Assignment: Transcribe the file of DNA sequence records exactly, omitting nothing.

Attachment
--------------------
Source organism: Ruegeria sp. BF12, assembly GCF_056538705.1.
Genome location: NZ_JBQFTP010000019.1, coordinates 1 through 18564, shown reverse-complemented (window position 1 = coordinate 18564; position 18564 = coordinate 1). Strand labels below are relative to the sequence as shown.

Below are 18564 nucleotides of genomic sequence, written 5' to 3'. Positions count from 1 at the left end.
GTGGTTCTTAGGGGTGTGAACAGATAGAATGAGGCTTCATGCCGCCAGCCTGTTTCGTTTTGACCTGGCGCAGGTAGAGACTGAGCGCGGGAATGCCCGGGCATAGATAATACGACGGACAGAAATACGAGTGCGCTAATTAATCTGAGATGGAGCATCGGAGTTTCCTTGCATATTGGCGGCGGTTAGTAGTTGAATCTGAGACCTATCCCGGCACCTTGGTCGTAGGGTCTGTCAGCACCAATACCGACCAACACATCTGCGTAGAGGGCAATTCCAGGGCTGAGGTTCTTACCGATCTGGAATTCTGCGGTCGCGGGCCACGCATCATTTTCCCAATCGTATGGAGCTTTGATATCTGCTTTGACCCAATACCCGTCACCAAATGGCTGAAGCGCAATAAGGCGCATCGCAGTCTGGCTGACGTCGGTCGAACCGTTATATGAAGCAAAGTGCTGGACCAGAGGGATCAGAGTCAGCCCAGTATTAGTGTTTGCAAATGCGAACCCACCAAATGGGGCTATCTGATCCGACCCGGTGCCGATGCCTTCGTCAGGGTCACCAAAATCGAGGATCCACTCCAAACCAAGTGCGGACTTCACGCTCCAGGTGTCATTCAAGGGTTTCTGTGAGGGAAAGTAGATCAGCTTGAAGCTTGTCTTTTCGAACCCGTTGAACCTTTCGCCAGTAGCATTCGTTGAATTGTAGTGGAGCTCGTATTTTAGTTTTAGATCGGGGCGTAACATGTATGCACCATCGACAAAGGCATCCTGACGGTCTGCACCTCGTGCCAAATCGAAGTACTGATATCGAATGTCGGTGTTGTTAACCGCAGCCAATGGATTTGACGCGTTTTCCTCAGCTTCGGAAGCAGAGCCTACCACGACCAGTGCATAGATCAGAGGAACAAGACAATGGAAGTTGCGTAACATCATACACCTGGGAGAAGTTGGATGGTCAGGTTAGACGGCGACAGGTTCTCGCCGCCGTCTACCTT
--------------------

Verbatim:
Source organism: Ruegeria sp. BF12, assembly GCF_056538705.1.
Genome location: NZ_JBQFTP010000019.1, coordinates 1 through 18564, shown reverse-complemented (window position 1 = coordinate 18564; position 18564 = coordinate 1). Strand labels below are relative to the sequence as shown.

Below are 18564 nucleotides of genomic sequence, written 5' to 3'. Positions count from 1 at the left end.
GTGGTTCTTAGGGGTGTGAACAGATAGAATGAGGCTTCATGCCGCCAGCCTGTTTCGTTTTGACCTGGCGCAGGTAGAGACTGAGCGCGGGAATGCCCGGGCATAGATAATACGACGGACAGAAATACGAGTGCGCTAATTAATCTGAGATGGAGCATCGGAGTTTCCTTGCATATTGGCGGCGGTTAGTAGTTGAATCTGAGACCTATCCCGGCACCTTGGTCGTAGGGTCTGTCAGCACCAATACCGACCAACACATCTGCGTAGAGGGCAATTCCAGGGCTGAGGTTCTTACCGATCTGGAATTCTGCGGTCGCGGGCCACGCATCATTTTCCCAATCGTATGGAGCTTTGATATCTGCTTTGACCCAATACCCGTCACCAAATGGCTGAAGCGCAATAAGGCGCATCGCAGTCTGGCTGACGTCGGTCGAACCGTTATATGAAGCAAAGTGCTGGACCAGAGGGATCAGAGTCAGCCCAGTATTAGTGTTTGCAAATGCGAACCCACCAAATGGGGCTATCTGATCCGACCCGGTGCCGATGCCTTCGTCAGGGTCACCAAAATCGAGGATCCACTCCAAACCAAGTGCGGACTTCACGCTCCAGGTGTCATTCAAGGGTTTCTGTGAGGGAAAGTAGATCAGCTTGAAGCTTGTCTTTTCGAACCCGTTGAACCTTTCGCCAGTAGCATTCGTTGAATTGTAGTGGAGCTCGTATTTTAGTTTTAGATCGGGGCGTAACATGTATGCACCATCGACAAAGGCATCCTGACGGTCTGCACCTCGTGCCAAATCGAAGTACTGATATCGAATGTCGGTGTTGTTAACCGCAGCCAATGGATTTGACGCGTTTTCCTCAGCTTCGGAAGCAGAGCCTACCACGACCAGTGCATAGATCAGAGGAACAAGACAATGGAAGTTGCGTAACATCATACACCTGGGAGAAGTTGGATGGTCAGGTTAGACGGCGACAGGTTCTCGCCGCCGTCTACCTT